Drawing cross-contours is also important because it helps when it comes to rendering tonal values. With cross-contours, it is easier to think about values. The hills of wrinkles, facing the source of light, will have the lightest tones, while the sides of wrinkles, turned away from the light, will be darker. It is also easier to see reflected light and casted shadows when cross-contours are in place.
Tonal values of wrinkles follow the same principle as tonal values of a sphere, for example. Starting from the area of a sphere that is the closest to the source of light, there is a highlight, followed by the light, mid-tones, the border of shadow, the form shadow, reflected light, and casted shadow. Rendering tonal values of wrinkles goes the same way—hatching the full gradation range from lights to shadows. Remember that mid-tones are always lighter than shadows and reflected light, and reflected light is always lighter than casted shadows. So, the casted shadow and the border of shadow are the darkest tones, whether it is a sphere or a wrinkle.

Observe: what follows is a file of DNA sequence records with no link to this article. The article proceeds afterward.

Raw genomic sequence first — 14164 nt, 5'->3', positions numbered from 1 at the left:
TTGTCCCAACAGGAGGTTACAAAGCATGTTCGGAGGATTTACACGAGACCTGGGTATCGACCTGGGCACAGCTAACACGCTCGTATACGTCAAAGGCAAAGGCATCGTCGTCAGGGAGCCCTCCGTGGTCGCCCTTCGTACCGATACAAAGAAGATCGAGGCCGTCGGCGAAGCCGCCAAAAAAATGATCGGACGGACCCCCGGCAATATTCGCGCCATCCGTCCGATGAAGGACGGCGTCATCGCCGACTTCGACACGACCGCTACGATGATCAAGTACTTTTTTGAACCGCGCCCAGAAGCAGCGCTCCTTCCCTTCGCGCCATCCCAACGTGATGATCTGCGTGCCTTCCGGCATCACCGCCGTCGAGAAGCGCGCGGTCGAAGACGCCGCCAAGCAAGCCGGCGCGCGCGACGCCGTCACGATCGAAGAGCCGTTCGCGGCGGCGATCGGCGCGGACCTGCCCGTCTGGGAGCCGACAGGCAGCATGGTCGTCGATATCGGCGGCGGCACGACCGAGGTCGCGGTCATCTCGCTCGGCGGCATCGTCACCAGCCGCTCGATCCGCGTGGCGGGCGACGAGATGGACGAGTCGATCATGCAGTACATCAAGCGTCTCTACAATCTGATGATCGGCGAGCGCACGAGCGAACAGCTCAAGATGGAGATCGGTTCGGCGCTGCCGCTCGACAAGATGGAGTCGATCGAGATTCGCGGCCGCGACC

Because every wrinkle has its tonal values, rendering the tones of drapery is a slow process. That is why having cross-contours is a great help, as you can apply pencil strokes along those contours to revel the three-dimensional geometry of every wrinkle. There is a danger of getting lost in the complexity of tonal values of numerous wrinkles. To avoid such a pitfall, you need to remember that wrinkles are just parts of bigger volumes, such as a torso or a leg, for example. Tonal rendering should go from big masses to smaller details. If the front of a body is lighter than its side, then wrinkles on corresponding parts would be lighter and darker respectively. Light sides of wrinkles in shadows would be darker than light sides of wrinkles in light areas.